11-year-old invents device to stop kids dying in hot cars

An 11-year-old in the United States has invented a device that he hopes will save children from dying in hot cars.

Bishop Curry from Texas was upset after watching the news and seeing a baby in his neighbourhood had died in after being left in a hot car. 

He wanted to find a way to prevent the tragic deaths, and after brainstorming he came up with his invention called 'Oasis'.

It's a heat-activated GPS device with a fan which comes on once the car reaches above a certain temperature, alerting the owner of the car. If they don't respond, the device can then send an alert to local authorities.

"I was so proud of him for thinking of a solution. We always just complain about things and rarely offer solutions," his father Bishop Curry IV told CBS News.

Mr Curry explained how the device works: "The device detects if vehicle comes to stop, using GPS technology. It then detects if a child is in that car seat, and if the car is heating up. If all of those things are taking place it blows cold air on the child through an internal cooling system."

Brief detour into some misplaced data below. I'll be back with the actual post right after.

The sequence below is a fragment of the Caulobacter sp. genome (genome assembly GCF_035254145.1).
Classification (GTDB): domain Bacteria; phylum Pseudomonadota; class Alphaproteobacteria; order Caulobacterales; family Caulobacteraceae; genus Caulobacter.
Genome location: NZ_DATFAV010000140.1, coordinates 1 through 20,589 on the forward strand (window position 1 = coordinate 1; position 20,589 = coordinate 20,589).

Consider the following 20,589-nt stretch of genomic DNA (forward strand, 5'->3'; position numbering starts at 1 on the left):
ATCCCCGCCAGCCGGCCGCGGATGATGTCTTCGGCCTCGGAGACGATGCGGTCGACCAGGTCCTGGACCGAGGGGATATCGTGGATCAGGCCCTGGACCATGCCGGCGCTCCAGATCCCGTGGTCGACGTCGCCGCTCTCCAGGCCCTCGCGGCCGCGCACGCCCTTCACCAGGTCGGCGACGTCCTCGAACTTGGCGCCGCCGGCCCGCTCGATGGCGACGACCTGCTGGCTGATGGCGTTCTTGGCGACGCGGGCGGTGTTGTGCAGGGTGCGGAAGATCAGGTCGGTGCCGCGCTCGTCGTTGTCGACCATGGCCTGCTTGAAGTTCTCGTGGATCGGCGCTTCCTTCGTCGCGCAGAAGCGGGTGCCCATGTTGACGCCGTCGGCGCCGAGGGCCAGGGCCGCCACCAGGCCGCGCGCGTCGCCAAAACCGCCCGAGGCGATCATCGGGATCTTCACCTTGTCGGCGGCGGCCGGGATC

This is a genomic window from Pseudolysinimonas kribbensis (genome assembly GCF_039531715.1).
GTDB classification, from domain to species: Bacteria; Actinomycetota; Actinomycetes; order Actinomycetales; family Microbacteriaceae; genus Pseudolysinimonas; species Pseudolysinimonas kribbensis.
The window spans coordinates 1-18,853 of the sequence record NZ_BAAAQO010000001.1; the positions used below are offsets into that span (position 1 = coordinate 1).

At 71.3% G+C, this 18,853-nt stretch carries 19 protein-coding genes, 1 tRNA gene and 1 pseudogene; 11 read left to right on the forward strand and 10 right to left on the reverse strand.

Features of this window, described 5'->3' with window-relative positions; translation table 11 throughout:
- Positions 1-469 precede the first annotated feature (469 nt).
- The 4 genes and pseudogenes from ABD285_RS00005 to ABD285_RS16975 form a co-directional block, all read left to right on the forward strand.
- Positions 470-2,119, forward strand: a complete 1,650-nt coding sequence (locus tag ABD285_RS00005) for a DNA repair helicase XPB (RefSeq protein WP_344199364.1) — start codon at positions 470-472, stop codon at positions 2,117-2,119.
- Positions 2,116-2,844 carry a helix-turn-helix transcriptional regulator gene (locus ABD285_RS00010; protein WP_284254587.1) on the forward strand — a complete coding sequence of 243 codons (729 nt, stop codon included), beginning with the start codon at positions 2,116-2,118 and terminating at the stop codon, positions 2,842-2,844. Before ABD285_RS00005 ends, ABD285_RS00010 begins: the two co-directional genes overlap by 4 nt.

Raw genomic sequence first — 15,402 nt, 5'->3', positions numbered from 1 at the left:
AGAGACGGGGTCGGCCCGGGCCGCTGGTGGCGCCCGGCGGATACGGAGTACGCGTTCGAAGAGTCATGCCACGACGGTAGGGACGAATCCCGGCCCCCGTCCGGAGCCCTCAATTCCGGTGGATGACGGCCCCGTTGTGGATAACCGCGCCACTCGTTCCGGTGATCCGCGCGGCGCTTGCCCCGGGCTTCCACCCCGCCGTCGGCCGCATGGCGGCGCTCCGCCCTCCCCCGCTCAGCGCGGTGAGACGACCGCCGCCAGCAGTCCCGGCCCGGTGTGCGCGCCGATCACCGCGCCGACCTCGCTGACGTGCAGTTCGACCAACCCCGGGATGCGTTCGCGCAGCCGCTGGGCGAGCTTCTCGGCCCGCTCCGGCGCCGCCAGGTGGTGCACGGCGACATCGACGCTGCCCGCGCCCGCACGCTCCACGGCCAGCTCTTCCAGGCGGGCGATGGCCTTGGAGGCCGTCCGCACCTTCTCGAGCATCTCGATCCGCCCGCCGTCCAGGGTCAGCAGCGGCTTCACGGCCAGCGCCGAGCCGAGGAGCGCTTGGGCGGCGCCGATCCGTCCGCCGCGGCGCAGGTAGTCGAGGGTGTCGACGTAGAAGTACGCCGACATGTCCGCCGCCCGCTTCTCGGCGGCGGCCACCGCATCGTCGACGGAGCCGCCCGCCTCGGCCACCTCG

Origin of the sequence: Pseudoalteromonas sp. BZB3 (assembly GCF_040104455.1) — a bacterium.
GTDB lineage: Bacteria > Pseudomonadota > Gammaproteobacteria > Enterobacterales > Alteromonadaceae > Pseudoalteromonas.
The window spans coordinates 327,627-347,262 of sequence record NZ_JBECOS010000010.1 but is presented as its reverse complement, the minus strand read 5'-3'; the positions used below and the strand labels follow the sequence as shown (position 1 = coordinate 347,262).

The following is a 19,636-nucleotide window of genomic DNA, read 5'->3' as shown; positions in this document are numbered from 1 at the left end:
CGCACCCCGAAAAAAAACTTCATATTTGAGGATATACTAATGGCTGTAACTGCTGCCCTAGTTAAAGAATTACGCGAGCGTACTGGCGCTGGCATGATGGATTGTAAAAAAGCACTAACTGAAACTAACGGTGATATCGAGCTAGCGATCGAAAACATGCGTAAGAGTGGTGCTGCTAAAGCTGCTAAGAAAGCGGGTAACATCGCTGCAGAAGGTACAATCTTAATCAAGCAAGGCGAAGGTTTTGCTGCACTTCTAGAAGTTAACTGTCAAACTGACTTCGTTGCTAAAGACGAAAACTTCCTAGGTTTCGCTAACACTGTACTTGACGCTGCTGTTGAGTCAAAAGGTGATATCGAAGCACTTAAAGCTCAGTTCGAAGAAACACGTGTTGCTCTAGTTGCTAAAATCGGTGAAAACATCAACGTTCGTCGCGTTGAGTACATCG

Bishop has now patented his device after a successful GoFundMe campaign and has built a 3D model.

Several car manufacturers have expressed interest in the device, Mr Curry said, however no distributing decisions have yet been made.

Around 37 children die after being left in hot cars in the US each year, according to safety group Kids and Cars, and there's been 804 deaths since 1994.